Today Facebook is celebrating its 10th birthday (wow, doesn’t time fly?!), and many users will have seen ‘A Look Back’, which is a short video displaying some of the highlights from your time on Facebook. It’s pretty cool, showing you when you first joined (along with your first profile picture), some of your earlier photos and posts, as well as a couple of your updates that have received the most likes.

It’s a nice trip down memory lane, but surely the last seven years of my Facebook activity can’t be done justice in one minute seven seconds? And what of the supplementary content? Who were the 30 people who liked that picture Facebook showed me a glimpse of in the video? What were all those comments on that particular update that made it stick out from the thousands of others over the years?

If Facebook’s Look Back feature has today stirred in you a nostalgic inclination to relive some of your social media highlights, then the Insights within SocialSafe will allow you to really roll your sleeves up and delve deep into your historic content. Among other things, you can see your Most Popular Photos and Most Popular Updates, as well as expanding the view to see the comments and people who liked your items:

View your most popular photos with SocialSafe Insights Use SocialSafe Insights to see your most popular updates

You can look at the highlights from your entire history, use the preset time periods within the calendar or simply set your own date range to discover which photos and posts were the most popular for each given period. Not only that, but you can also view Insights across all of the network accounts you have backed up within SocialSafe, or selectively choose which accounts or networks to consider for Insights each time you want to use it.

If you want to see what memories are lurking beneath the surface of your social media profiles, then download SocialSafe for free and look at Insights once you have backed up your content. (A quick word on privacy for any new/potential users – anything you choose to back up with SocialSafe is stored on your own machine, and you are the sole owner and keeper of that data – we never see nor store any of your content).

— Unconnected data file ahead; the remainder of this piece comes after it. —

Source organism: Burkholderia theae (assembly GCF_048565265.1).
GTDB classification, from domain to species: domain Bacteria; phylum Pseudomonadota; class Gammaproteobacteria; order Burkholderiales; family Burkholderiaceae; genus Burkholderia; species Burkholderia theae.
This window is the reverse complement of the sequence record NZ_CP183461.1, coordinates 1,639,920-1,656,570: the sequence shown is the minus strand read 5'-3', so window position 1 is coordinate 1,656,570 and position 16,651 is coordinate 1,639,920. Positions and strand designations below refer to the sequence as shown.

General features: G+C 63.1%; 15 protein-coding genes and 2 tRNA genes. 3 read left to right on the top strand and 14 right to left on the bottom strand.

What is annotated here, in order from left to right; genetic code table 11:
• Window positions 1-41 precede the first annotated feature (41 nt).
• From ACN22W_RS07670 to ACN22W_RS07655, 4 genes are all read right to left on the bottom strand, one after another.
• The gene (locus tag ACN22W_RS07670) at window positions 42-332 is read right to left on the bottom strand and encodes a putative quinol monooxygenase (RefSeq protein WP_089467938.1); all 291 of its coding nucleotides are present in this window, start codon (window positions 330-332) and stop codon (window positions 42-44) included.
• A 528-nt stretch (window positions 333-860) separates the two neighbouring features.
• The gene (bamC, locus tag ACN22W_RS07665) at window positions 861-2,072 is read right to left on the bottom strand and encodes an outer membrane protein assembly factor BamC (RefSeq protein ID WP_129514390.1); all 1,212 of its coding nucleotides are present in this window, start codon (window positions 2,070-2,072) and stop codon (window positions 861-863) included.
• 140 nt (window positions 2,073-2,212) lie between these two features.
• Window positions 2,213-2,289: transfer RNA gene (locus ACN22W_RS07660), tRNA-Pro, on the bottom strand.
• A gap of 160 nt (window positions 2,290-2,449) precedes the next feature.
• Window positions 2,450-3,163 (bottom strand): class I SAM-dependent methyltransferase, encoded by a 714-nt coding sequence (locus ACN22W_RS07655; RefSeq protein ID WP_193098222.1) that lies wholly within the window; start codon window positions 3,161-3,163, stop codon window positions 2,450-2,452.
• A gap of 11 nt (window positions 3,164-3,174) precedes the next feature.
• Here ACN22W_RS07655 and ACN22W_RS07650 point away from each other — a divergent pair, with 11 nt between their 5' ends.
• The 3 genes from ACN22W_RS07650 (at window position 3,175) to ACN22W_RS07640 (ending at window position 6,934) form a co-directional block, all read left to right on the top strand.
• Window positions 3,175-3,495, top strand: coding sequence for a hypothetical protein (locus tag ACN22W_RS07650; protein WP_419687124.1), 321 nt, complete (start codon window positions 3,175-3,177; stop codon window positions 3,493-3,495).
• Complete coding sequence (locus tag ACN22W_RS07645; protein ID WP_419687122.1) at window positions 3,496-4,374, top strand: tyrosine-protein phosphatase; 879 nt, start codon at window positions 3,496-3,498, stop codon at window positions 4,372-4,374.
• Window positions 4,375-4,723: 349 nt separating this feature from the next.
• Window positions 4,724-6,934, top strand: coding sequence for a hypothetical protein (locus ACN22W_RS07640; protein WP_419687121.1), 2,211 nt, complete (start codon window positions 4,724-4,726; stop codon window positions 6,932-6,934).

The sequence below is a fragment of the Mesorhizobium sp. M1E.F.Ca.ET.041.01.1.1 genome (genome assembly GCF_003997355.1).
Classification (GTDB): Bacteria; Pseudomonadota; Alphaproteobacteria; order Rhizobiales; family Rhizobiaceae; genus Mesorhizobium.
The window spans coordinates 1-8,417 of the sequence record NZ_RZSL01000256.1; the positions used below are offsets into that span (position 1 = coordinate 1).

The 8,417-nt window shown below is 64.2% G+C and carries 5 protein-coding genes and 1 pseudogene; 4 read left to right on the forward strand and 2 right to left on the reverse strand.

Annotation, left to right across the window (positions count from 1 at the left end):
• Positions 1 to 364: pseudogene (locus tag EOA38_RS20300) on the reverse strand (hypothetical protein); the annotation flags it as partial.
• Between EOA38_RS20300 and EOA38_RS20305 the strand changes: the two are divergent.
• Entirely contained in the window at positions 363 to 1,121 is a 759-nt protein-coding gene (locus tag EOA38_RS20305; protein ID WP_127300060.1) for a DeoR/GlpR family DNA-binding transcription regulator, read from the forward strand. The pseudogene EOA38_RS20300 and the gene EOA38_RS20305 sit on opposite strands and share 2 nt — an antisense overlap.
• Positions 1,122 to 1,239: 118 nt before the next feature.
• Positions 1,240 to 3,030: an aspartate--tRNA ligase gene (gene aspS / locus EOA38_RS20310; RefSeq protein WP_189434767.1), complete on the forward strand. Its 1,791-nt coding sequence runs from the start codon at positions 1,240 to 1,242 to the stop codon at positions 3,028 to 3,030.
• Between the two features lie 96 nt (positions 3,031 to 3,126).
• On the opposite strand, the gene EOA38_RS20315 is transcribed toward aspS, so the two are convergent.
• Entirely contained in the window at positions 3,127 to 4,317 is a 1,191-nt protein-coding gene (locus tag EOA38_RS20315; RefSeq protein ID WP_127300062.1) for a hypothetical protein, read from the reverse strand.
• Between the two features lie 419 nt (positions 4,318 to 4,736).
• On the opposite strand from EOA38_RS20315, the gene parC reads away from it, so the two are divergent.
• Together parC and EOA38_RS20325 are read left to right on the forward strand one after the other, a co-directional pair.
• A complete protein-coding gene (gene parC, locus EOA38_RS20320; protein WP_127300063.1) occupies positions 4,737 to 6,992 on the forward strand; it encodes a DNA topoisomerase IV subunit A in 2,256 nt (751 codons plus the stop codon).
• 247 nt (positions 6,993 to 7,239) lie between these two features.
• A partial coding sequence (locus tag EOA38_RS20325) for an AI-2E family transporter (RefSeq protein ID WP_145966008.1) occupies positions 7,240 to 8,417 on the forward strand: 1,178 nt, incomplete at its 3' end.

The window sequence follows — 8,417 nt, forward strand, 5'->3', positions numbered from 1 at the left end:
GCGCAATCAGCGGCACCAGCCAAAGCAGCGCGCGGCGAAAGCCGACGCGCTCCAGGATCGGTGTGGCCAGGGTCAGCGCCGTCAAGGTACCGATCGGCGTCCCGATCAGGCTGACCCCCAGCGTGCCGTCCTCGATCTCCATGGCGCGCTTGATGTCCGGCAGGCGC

So happy birthday again to Facebook, and we hope that you all enjoy looking back on your content as much as you’ve enjoyed creating it!

Pinterest Down For Some Users – How To Access Your Pins Offline

Users of Pinterest have been reporting trouble accessing the site over the weekend. As is becoming the norm when a service is experiencing difficulties, users turn to Twitter to vent their frustrations:

[tweet https://twitter.com/sorandom/statuses/374170980194611200 align=’center’]

Eventually Pinterest admitted that it had been encountering problems with its service by posting to the Pinterest Facebook Page:

You might have had some trouble using Pinterest lately, and we’ve been working hard to get everything back to normal… Sorry for the weekend hiccups, and thanks for bearing with us!

While it is still unclear what caused the problems, tweets from users indicate that Pinterest was inaccessible on both PC and mobile devices.

Of course, people use Pinterest – and social networks in general – for a variety of different purposes, and many of those are business uses. Being unable to access information when you need it can have severe consequences, so it’s wise to have a local copy of your content.

SocialSafe allows you to download your Pinterest Pins, comments and photos to your own machine, giving you a searchable journal containing your social network content. Other supported networks include Facebook, Twitter, Instagram, Google+ and LinkedIn, so by backing up all this content in one place on your own machine, you really do get your whole story.